DUBAI (Reuters) - Iran's new President Hassan Rouhani said on Tuesday he was "seriously determined" to resolve a dispute with the West over Tehran's nuclear program and was ready to enter "serious and substantive" negotiations on the issue.
But addressing his first news conference as president, he said the other side should realize a solution could be reached "solely through talks, not threats". He said he was confident the concerns of both sides could be removed in a short time.
Hopes for a diplomatic resolution to the nuclear issue have risen with Rouhani's win over conservative rivals in June, when voters replaced hardliner Mahmoud Ahmadinejad with a cleric whose watchword is "moderation" but who is still very much an Islamic Republic insider.
The United States said it would be a "willing partner" if Iran was serious about finding a peaceful solution to the issue.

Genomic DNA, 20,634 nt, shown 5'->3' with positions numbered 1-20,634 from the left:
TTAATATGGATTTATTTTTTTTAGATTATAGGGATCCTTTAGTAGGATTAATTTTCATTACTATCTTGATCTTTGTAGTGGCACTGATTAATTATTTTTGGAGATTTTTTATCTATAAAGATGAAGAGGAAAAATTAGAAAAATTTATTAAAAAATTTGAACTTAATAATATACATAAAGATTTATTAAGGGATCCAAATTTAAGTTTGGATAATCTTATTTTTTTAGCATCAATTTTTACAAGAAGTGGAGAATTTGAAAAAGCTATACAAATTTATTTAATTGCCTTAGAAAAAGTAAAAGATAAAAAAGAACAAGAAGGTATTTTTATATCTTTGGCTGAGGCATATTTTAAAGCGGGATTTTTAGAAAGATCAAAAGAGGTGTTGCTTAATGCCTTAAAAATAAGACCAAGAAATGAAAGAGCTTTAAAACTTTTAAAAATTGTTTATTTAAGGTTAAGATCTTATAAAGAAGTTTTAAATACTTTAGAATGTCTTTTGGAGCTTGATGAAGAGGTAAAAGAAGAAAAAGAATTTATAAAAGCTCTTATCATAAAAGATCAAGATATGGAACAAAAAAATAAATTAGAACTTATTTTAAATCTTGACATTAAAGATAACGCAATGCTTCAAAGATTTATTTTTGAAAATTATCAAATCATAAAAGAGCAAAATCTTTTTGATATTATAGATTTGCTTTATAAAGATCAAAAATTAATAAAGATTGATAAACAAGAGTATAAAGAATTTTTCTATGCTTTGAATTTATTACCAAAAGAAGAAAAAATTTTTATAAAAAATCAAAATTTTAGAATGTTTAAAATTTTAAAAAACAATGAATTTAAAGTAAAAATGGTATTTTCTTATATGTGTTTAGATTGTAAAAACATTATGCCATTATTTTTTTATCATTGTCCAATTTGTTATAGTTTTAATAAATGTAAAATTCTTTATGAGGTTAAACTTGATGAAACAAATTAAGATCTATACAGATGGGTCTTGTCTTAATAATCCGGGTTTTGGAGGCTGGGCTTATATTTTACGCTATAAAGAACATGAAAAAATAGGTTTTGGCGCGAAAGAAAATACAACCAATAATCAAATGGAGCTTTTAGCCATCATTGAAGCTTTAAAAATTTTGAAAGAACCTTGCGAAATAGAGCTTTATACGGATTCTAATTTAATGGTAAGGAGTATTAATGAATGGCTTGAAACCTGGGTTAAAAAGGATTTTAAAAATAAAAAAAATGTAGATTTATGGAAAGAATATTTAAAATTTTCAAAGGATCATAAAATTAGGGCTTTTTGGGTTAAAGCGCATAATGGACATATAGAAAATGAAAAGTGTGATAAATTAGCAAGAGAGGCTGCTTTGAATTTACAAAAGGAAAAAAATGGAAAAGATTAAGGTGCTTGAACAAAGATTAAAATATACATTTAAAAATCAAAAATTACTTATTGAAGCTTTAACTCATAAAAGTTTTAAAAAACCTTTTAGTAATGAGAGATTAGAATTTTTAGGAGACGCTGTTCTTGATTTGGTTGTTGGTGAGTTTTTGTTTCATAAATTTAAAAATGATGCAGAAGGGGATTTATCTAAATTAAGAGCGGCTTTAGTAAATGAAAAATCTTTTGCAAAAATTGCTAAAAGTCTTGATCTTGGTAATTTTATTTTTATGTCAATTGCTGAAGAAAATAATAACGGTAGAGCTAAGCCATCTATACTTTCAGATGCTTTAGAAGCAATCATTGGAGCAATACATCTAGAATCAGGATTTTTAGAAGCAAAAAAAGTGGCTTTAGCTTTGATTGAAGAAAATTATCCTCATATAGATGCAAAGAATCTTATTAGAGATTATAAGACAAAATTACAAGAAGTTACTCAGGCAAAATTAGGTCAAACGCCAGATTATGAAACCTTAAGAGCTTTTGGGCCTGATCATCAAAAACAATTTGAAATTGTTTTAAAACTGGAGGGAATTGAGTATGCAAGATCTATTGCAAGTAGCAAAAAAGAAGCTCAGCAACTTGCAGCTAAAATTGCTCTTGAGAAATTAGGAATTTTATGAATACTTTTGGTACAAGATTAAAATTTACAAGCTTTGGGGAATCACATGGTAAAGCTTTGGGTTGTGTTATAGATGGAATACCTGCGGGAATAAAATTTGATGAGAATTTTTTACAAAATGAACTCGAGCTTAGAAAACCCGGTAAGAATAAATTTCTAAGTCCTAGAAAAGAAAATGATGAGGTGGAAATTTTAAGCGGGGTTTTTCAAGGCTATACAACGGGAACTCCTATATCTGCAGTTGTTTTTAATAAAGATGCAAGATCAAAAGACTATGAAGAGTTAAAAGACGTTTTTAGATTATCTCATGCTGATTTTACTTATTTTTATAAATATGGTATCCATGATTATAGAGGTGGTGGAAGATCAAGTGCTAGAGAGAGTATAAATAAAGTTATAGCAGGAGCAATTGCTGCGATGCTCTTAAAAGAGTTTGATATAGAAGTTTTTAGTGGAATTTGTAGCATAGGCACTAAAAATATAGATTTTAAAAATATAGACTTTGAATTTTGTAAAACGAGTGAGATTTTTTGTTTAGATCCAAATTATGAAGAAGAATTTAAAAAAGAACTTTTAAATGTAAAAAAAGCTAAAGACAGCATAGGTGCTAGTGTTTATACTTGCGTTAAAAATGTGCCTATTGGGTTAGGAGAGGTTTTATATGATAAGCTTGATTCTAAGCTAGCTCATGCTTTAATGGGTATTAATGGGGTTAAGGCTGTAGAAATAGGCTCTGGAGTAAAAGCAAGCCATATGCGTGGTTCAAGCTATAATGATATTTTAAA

Iran's critics say that it has used previous nuclear negotiations as a delaying tactic while continuing to develop nuclear weapons-related technology - something Tehran denies. Iran says it needs atomic power for energy generation and medical research.
More generally, Rouhani said that if Washington demonstrated goodwill towards Iran and an atmosphere of mutual respect was created, the way was open for talks to remove the concerns of both sides.
(Reporting by Marcus George and Yeganeh Torbati; Writing by Jon Hemming and Mike Collett-White; Editing by Jon Boyle)